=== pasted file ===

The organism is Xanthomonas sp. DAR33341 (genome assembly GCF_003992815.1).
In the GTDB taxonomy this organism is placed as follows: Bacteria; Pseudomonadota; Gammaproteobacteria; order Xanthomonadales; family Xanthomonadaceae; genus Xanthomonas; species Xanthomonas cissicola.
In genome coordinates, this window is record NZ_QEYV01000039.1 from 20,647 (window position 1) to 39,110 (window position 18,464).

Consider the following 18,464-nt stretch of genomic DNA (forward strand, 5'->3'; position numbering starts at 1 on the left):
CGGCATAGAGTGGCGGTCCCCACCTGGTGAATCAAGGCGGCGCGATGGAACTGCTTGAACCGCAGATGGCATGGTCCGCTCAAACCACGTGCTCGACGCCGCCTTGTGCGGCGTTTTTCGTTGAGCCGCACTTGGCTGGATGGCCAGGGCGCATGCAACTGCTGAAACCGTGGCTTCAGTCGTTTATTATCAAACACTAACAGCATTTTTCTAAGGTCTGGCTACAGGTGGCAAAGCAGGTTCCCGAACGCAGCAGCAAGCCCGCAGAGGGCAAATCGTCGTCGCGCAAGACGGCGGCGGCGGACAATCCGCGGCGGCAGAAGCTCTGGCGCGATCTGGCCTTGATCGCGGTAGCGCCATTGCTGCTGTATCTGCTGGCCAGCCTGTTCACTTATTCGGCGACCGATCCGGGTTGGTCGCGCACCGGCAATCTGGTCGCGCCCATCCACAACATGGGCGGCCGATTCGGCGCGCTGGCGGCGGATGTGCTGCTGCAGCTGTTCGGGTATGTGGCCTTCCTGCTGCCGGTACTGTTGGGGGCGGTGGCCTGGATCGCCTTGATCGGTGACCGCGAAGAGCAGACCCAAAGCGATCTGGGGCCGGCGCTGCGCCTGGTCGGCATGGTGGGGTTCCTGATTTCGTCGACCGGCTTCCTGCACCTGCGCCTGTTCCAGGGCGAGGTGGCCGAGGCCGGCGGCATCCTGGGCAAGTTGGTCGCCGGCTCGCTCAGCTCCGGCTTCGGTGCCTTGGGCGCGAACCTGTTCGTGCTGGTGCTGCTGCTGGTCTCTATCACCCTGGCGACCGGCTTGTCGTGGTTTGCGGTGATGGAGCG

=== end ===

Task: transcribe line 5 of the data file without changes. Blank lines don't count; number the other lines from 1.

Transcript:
CGGCATAGAGTGGCGGTCCCCACCTGGTGAATCAAGGCGGCGCGATGGAACTGCTTGAACCGCAGATGGCATGGTCCGCTCAAACCACGTGCTCGACGCCGCCTTGTGCGGCGTTTTTCGTTGAGCCGCACTTGGCTGGATGGCCAGGGCGCATGCAACTGCTGAAACCGTGGCTTCAGTCGTTTATTATCAAACACTAACAGCATTTTTCTAAGGTCTGGCTACAGGTGGCAAAGCAGGTTCCCGAACGCAGCAGCAAGCCCGCAGAGGGCAAATCGTCGTCGCGCAAGACGGCGGCGGCGGACAATCCGCGGCGGCAGAAGCTCTGGCGCGATCTGGCCTTGATCGCGGTAGCGCCATTGCTGCTGTATCTGCTGGCCAGCCTGTTCACTTATTCGGCGACCGATCCGGGTTGGTCGCGCACCGGCAATCTGGTCGCGCCCATCCACAACATGGGCGGCCGATTCGGCGCGCTGGCGGCGGATGTGCTGCTGCAGCTGTTCGGGTATGTGGCCTTCCTGCTGCCGGTACTGTTGGGGGCGGTGGCCTGGATCGCCTTGATCGGTGACCGCGAAGAGCAGACCCAAAGCGATCTGGGGCCGGCGCTGCGCCTGGTCGGCATGGTGGGGTTCCTGATTTCGTCGACCGGCTTCCTGCACCTGCGCCTGTTCCAGGGCGAGGTGGCCGAGGCCGGCGGCATCCTGGGCAAGTTGGTCGCCGGCTCGCTCAGCTCCGGCTTCGGTGCCTTGGGCGCGAACCTGTTCGTGCTGGTGCTGCTGCTGGTCTCTATCACCCTGGCGACCGGCTTGTCGTGGTTTGCGGTGATGGAGCG